Posted: Wednesday, April 20, 2016 - 10:39
Some might consider Henry S. Beukema, who has announced that he will step down this fall after 24 years of leading the McCune Foundation, a curmudgeon. Well… he is: the very best kind of curmudgeon – brilliantly insightful, and very contrarian in the way he assesses potential. When everyone else zigs, Hank usually zags.
With a critical mind and a great appreciation for irony, Hank is known for his incisive and respectful approach to arm twisting, and for using his legendary sense of humor to push the funding community toward innovation. He foresaw the ascendency of university research leading to tech start-ups and improvements in medicine – a convergence known as “Eds and Meds” – and he recognized its potential to remake our regional economy.
Between 1992 and 2015, Hank shepherded the distribution of $434 million in grants across the continents of education, human services, the humanities and civic life.
Always, these grants have served the McCune family’s philanthropic goals of enhancing the region’s competitive advantage, fostering its economic growth and enabling community vitality. These distributions were also made with the knowledge that, per Charles McCune’s will, the foundation would donate all of its assets to charity by 2029. In 2012, Hank began orchestrating a demanding grantmaking strategy consisting of what he calls “big bets” on major catalytic initiatives.
Hank’s biggest bets usually paid off. Among them were $7 million to Carnegie Mellon University to launch the Innovation Ecosystem Strategic Initiative, which provided seed money for student and faculty-led spinoff companies; $2.5 million to Bridgeway Capital to support small businesses, nonprofits and African American-owned companies; and perhaps one of the most far-reaching: $3.5 million to Innovation Works, which provides early capital to high-tech Pittsburgh-area companies.
That investment has leveraged an amazing $1.7 billion in follow-up funding.
Ever the strategist, he required these grantees to find matching funds. Not only was he increasing the chances of the projects’ success by getting additional funding, he was attracting others to McCune’s vision.
And that’s the way it has always been with Hank: he brings people along with him.
Long before place-based philanthropy became a buzzword, Hank was a tireless advocate for philanthropy taking the lead in creating vibrant neighborhoods. He was a champion of the Pittsburgh Partnership for Neighborhood Development, now known as Neighborhood Allies, recognizing that safe and healthy communities would play a critical role in the city’s rejuvenation.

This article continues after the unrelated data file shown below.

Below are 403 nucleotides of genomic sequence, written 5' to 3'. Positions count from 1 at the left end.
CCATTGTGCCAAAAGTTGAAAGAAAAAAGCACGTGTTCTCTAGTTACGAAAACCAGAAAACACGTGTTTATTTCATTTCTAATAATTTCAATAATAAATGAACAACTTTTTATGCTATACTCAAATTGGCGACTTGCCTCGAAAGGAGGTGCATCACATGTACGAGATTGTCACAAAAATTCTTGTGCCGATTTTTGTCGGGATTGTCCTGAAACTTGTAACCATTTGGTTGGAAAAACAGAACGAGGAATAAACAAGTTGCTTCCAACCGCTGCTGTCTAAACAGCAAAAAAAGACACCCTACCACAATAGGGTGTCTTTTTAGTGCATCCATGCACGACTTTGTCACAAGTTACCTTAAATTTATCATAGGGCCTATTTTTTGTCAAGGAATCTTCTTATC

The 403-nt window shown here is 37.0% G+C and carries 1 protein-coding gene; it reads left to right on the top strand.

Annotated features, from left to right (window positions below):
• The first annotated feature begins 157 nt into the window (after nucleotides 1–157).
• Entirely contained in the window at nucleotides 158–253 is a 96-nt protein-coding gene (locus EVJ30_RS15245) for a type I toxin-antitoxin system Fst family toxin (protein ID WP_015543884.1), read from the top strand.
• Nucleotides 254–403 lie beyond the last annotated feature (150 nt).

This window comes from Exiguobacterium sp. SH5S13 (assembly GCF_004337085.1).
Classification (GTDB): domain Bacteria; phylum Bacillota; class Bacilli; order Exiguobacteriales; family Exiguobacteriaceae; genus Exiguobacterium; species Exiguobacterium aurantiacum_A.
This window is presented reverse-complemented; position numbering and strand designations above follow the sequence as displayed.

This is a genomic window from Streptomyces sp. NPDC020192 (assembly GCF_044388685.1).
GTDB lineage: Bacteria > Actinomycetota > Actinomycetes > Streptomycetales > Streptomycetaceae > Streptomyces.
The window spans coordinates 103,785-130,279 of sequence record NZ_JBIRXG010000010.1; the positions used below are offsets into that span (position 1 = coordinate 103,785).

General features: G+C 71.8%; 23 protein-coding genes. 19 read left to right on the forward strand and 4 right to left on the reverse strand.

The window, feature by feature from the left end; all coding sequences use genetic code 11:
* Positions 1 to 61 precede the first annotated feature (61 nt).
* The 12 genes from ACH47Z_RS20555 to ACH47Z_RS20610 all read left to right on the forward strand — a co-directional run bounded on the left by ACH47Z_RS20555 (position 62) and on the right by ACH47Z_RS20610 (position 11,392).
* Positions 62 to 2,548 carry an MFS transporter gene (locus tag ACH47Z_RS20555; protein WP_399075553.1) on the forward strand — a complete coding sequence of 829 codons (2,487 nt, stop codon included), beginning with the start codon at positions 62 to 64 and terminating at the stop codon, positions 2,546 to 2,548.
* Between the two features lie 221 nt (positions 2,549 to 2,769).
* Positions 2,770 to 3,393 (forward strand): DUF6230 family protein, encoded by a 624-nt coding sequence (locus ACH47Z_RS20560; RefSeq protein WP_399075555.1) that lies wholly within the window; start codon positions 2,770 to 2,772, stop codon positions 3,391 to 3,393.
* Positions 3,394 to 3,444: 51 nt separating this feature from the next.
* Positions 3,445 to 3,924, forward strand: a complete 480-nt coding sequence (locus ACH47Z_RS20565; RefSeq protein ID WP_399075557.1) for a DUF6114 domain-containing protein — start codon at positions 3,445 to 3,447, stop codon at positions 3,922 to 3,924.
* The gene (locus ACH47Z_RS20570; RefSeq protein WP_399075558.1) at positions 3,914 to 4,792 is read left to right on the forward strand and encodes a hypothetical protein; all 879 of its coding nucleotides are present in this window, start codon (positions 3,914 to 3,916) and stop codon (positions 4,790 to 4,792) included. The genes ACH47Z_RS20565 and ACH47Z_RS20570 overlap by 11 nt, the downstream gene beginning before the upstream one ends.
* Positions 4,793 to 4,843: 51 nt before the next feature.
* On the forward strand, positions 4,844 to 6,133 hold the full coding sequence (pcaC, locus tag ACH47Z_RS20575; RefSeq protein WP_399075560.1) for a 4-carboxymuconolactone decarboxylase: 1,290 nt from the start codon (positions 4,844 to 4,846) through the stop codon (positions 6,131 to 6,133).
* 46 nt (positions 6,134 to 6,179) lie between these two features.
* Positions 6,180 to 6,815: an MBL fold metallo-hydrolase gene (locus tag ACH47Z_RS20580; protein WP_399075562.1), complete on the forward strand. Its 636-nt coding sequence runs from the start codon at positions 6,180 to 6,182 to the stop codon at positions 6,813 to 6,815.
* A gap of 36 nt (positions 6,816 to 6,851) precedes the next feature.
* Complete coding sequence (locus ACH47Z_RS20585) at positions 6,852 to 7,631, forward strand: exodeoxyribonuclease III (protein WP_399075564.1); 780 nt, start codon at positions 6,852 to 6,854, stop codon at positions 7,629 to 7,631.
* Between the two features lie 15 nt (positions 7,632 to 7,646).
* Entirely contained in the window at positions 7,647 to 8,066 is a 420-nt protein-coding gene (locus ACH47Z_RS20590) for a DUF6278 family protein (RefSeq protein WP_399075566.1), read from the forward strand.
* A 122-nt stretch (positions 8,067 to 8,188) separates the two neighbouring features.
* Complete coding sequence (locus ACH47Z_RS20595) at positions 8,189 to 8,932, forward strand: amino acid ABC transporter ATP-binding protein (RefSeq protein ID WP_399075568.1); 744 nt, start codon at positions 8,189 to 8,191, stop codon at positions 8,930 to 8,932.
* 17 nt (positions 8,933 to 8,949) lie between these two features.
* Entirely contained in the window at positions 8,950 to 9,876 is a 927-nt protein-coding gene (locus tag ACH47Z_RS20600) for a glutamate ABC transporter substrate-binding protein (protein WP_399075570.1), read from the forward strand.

It was a prescient move. In the 30 years since its founding, Neighborhood Allies has brought direct investments totaling $100 million to Pittsburgh communities. Add the $300 million leveraged through its partners has been a game-changing force for neighborhood development and increased family incomes.
Then there was Washington’s Landing. Hank was among the early champions for transforming this former rendering plant into a verdant, new urbanist oasis. In 1989, Three Rivers Rowing became the island’s first tenant. Then came the Department of Environmental Protection and the Western Pennsylvania Conservancy. Today the island boasts housing, technology companies and a restaurant. What was once literally a pig sty is now a hub for outdoor recreation that includes a marina, tennis courts and access to riverfront trails used by thousands of bicyclists, runners and kayakers.
With vision and style, Hank has made a career of making life better for people in Pittsburgh. In doing so, he paved the way for companies like Google and Uber – organizations that look for quality-of-life amenities and a deep, local talent pool when deciding where to locate.
The vision and style he gives to philanthropic projects are also evident in his interactions with people. I may have been a burdensome project to him, but he has been a mentor and a great friend to me. When he leaves in October, another Hank disciple, Laurel Randi, will succeed him as executive director.
Laurel knows the community well, and in working with Hank since 2006, she has been steeped in the three overarching principles that will guide the foundation’s grantmaking to a close in 2029:
1. Leave it better than we found it.
2. Finish well the things we start.
3. Do not start things we cannot finish well.
Beyond their elegant simplicity, what’s fascinating about these golden rules is the way they match Hank’s personality. I hope he will continue to remain involved in the life of this city after he retires. In his no-nonsense stewardship of McCune, he has made the city so much better than it was when he began his work 25 years ago.